For the last 6 years, Greece has been a country burdened with bad debt and the threat of default on loans that will take more than a few generations to pay back. During that time, the economy has failed to improve, and again Greece is potentially on the verge of defaulting on its loan obligations, and leaving the European Union.
Two years ago, the threat of a Greek Exit from the EU (referred to as Grexit). Sent the stock markets into a mild panic. Volatility increased and investors were jittery. Any minor news headlines triggered investors to sell their shares in fear. That another Global Financial Crisis (GFC) would send markets plummeting. This time around, investors are complacent. Why?
In 2009, Greece’s international credit rating was downgraded as it was deemed the government would default on its ballooning debt. This resulted in severe spending cuts that the economy has simply not recovered from.
Greece wasn’t the first country to succumb to a debt crisis, however. In fact, over the last 100 years, there have been no less than 83 countries who have defaulted on their economic debt or required debt restructuring. And we’re not talking countries that are so small they barely have a government to run them. Countries such as China (1921, 1932, 1939), Germany (1932, 1939, 1948), Brazil (too many times to mention, but more recently in 1990), Russia, Sweden, Turkey, Poland, and the list goes on. Of course, most of these examples revolved around global wars or following conflicts.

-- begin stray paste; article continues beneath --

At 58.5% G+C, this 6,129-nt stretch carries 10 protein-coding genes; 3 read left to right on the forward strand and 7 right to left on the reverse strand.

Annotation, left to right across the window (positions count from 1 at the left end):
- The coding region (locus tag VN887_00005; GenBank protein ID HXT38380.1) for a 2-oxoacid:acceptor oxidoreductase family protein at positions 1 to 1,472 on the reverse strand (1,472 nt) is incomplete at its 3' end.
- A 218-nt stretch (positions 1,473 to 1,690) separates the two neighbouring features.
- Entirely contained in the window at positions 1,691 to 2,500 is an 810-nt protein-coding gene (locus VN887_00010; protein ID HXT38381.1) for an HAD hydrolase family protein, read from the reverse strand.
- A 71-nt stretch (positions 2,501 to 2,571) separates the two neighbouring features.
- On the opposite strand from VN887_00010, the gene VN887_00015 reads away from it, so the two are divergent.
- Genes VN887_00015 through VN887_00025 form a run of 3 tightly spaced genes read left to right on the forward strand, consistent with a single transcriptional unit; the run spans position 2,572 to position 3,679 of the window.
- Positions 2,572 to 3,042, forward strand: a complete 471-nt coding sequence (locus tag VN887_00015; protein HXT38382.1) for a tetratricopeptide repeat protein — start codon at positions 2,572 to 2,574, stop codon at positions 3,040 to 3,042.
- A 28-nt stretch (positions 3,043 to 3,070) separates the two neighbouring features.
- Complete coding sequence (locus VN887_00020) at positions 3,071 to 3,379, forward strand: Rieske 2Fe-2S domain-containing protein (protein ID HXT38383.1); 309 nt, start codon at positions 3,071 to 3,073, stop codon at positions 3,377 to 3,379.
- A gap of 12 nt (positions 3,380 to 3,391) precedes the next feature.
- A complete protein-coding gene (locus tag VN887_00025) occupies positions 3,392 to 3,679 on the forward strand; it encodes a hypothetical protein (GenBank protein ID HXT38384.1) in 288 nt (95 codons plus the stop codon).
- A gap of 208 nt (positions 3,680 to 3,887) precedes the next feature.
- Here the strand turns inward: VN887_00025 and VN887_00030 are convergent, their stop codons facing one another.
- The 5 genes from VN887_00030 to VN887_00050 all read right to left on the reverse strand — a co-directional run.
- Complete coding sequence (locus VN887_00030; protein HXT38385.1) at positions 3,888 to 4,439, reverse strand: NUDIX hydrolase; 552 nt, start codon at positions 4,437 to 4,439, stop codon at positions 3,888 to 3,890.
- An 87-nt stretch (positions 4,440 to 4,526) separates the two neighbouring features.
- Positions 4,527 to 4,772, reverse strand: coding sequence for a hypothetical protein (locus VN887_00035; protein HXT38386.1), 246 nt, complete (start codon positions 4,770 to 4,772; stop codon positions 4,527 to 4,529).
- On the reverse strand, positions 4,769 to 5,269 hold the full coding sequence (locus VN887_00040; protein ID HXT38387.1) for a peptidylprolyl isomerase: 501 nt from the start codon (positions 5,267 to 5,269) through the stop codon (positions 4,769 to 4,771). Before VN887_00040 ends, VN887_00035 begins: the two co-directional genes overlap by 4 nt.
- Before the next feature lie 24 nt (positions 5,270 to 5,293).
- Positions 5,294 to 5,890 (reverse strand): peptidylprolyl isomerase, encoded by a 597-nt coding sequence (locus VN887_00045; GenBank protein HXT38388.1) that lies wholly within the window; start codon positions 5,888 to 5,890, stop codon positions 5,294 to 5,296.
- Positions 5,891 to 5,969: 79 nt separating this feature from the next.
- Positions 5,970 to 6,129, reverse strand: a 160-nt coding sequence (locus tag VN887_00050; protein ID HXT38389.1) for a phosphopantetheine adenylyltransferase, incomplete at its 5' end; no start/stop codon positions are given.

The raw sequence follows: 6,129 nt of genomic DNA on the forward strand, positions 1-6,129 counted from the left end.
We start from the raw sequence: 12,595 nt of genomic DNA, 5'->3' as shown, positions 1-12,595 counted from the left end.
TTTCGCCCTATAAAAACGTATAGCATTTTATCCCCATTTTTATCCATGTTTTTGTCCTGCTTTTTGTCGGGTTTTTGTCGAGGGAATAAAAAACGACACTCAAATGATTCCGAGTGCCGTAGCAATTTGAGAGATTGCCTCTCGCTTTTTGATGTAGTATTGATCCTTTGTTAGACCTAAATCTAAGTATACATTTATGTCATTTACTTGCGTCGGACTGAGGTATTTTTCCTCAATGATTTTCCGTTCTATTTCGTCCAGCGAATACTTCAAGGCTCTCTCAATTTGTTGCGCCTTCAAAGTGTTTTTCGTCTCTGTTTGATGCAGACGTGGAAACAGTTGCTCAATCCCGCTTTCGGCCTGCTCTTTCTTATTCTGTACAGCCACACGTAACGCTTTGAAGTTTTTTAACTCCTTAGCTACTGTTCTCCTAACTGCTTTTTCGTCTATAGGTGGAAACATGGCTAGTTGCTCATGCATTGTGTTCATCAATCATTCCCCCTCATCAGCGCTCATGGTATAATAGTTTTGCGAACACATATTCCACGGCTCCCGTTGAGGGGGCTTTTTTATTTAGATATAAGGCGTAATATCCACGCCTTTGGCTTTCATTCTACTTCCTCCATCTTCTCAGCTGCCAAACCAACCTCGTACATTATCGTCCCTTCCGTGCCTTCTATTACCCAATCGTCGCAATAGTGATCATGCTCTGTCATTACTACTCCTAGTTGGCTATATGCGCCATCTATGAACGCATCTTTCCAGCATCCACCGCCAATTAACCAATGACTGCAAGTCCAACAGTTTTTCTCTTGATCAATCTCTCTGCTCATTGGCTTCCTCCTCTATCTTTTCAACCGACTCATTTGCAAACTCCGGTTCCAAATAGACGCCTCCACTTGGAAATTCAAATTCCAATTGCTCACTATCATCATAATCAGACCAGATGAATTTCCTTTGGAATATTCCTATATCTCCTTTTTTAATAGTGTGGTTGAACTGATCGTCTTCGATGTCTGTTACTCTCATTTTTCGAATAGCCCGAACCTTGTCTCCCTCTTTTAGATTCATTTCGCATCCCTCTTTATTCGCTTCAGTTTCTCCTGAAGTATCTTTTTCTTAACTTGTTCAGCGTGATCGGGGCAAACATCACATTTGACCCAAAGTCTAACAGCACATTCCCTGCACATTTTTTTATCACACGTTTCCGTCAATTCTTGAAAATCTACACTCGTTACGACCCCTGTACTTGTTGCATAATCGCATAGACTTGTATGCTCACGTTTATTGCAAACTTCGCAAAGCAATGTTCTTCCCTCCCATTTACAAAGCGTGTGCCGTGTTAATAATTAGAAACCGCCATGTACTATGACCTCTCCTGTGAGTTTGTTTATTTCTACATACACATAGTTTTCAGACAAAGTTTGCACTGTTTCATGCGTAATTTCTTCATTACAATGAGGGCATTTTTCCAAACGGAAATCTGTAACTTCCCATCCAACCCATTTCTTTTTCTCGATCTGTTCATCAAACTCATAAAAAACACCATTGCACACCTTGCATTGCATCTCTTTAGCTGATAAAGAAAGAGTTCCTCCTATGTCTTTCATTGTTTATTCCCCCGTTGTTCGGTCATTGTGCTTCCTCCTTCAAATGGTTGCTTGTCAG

Why does a country create debt?
The simple answer is to fund government operations and expansion. The revenue generated internally within the country’s economy may not be sufficient for it to maintain a standard of living, or even grow. Therefore, the country raises capital either through internal debt or external debt. Both might be through issuing Bonds or Securities or even selling off Assets. Or it might be through international organizations such as the World Bank or International Monetary Fund (IMF).
Citizens of a country have expectations. That the government will support the community and provide an environment that is safe and prosperous. Taxes and other revenue streams will fund most of this. But if there are an economic downturn and the government does not have the means to fund continued growth. Then they will look towards other means to raise capital to assist in helping the economy.
Much of the debt is held with the country’s very own Central Bank. The Central Bank is a separate, independent body to the government. It is usually privately owned and operated, in most cases by banks and bankers.
So what ends up happening is that when a government borrows from their central bank, it will have to pay interest on the loan. The Central Bank is not going to Risk lending money to a government without having a reward. And just like your home loan or car loan, the Central Bank would prefer that you never pay it off but continue paying interest as it is how they make their money.
For most countries, they are constantly paying interest that is compounding on itself and the debt is continually getting bigger. Until such time as the government cannot actually pay the interest on the debt, and they default. Basically, the country becomes bankrupt.
Can’t pay your debt? … Bailout!